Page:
by Gwynn Van Houten
When the trailer for 10 Cloverfield Lane was released on January 15, just two months before its premiere, it seemed strange that it was some of the first news we’d been given of a new Bad Robot film. It received scant promotion and marketing; until it was released, moviegoers and media alike were fairly in the dark about the nature of the movie. But after watching it, it’s not hard to tell that that was exactly what they wanted.
Despite the similarity in name, and in fact being referred to as a “blood relative” by J.J. Abrams, 10 Cloverfield Lane is not a sequel to the 2008 movie Cloverfield and can be enjoyed independently. The two are also very different breeds — while the first is an action-filled monster movie, the newer release is best described as a psychological thriller.
The story begins when Michelle (Mary Elizabeth Winstead), our heroine, ditches her New Orleans home after a rough argument with her fiancé, Ben. Desperate phone calls to bring her back are futile, but in her distraction, Michelle’s car is struck by an eighteen-wheeler on a rural highway. When she gains consciousness, she finds herself in a poorly-furnished, cell-like room, chained to a wall but hooked to an IV and fitted with a leg brace so she can recover from her injuries.
After some time Michelle is approached by Howard (John Goodman), a survivalist who reveals to Michelle that they are in a bunker he built under his farm, where they must remain for one or two years until the air, contaminated by fallout from some sort of attack, is cleared. Howard, quickly establishing himself as head of the establishment, insists to Michelle that she be grateful to him for saving her life.
There’s one other resident, a dimwitted but likable guy named Emmett (John Gallagher, Jr.), and, once Michelle gets her bearings, the three of them try and make the most out of their time together. Luckily, the bunker is pretty stocked: not only do they have all the food, water, and tools they need, but there are plenty of books, magazines, movies, music, and board games to keep them occupied.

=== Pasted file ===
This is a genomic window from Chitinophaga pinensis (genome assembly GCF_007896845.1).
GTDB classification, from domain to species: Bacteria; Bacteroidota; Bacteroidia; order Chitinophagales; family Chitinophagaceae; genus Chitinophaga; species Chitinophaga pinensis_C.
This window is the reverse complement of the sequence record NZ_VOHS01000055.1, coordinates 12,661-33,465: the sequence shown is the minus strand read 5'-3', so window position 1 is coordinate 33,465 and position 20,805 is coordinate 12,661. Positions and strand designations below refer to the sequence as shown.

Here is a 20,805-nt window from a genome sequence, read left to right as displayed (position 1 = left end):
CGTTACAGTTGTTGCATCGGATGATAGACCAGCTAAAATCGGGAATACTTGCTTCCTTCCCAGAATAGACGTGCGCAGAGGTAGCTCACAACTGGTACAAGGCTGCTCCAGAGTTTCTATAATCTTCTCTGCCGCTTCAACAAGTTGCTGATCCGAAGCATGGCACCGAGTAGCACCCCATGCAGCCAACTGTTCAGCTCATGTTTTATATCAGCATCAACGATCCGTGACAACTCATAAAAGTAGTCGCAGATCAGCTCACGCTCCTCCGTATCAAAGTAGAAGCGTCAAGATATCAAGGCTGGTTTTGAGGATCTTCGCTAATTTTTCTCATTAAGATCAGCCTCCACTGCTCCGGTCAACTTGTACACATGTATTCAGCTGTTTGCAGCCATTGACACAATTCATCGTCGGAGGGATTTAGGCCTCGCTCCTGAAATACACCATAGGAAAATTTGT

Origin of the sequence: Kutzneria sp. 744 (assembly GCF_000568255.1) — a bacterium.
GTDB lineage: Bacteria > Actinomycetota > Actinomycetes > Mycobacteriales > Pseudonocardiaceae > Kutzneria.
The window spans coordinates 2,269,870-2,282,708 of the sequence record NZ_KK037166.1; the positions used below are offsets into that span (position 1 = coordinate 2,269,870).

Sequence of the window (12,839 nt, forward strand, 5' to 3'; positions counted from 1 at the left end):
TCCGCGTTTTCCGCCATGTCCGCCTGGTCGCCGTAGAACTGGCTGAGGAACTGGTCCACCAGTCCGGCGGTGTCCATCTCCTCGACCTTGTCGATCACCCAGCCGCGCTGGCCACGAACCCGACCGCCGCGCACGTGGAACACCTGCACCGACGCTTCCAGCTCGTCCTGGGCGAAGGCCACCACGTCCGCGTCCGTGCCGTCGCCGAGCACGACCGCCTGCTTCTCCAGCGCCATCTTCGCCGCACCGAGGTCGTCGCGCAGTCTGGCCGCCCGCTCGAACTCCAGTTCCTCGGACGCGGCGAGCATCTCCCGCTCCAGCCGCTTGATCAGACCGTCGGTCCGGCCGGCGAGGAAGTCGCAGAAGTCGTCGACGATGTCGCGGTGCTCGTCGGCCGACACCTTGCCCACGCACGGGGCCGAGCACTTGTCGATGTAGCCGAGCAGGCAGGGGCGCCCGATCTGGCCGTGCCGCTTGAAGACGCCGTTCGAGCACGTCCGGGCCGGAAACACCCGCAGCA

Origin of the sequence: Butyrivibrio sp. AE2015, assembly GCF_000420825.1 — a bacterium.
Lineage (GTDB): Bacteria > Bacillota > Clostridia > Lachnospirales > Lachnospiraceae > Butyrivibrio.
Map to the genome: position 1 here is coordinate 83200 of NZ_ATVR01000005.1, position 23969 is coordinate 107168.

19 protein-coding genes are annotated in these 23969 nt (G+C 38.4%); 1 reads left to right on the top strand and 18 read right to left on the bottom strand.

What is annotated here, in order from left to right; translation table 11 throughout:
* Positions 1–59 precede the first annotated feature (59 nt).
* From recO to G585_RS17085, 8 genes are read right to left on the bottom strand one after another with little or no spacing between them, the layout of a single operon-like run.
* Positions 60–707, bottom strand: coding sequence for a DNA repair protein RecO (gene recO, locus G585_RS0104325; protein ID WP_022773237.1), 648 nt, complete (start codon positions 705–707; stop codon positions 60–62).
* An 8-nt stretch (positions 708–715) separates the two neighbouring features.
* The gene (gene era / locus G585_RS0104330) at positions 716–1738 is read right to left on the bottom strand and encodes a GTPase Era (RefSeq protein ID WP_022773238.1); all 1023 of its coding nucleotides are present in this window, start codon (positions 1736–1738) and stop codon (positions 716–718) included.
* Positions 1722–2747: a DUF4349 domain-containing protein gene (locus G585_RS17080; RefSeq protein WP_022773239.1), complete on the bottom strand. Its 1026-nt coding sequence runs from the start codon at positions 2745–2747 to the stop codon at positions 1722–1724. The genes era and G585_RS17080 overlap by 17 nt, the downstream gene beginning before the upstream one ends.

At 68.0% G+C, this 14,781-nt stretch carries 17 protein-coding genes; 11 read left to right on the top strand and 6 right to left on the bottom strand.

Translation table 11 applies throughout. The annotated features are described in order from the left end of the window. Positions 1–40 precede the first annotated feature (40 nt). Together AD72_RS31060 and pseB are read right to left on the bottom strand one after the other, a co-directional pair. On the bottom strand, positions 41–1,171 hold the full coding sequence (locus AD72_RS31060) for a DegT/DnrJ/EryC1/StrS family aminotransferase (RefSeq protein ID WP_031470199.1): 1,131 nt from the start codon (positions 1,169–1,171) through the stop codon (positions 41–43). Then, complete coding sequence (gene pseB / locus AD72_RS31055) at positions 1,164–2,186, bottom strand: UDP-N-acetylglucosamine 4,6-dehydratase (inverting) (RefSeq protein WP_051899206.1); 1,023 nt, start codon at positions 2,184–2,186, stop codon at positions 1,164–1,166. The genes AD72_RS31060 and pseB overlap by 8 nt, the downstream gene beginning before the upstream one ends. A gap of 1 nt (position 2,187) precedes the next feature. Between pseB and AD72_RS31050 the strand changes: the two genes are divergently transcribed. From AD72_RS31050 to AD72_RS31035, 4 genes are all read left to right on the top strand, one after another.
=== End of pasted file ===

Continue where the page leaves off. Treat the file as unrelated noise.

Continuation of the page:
Yet Howard’s strict regulations (hands to themselves, using the bathroom only with his permission) and extreme caution towards the outside air make their new home anything but cheerful, and references to an absent daughter of his, Megan, hint at something just a little bit off about the situation.
Above all else, though, Michelle is tempted by the thought of not knowing exactly what’s outside the bunker, and so are we. Is the air really that bad? Are there other people out there? Was there ever really any danger?
The film relies on its tense, claustrophobic atmosphere and steady unraveling of the plot to keep the audience at the edge of their seats, and the mystery of what lies beyond that cellar door keeps them guessing till the end.
Due to its slow pacing, and for certain — how shall I say? — things that happen, it’s not the perfect film for everyone, but there are also more than enough reasons to give it a shot. Its small scope and minimal cast allow room for good characterization. Michelle, in particular, is a charming character, and her quick-thinking and resourceful nature drives the story forward. Howard’s ambiguous intentions tie in nicely with the mysterious events underlying the plot. The writing, in general, is excellently composed, and I feel myself wanting to see it again to catch all the little details that weren’t so obvious the first time around.
If you’re in need of movies that are dark, unsuperficial, and overflowing with suspense, strap in and take a drive to 10 Cloverfield Lane.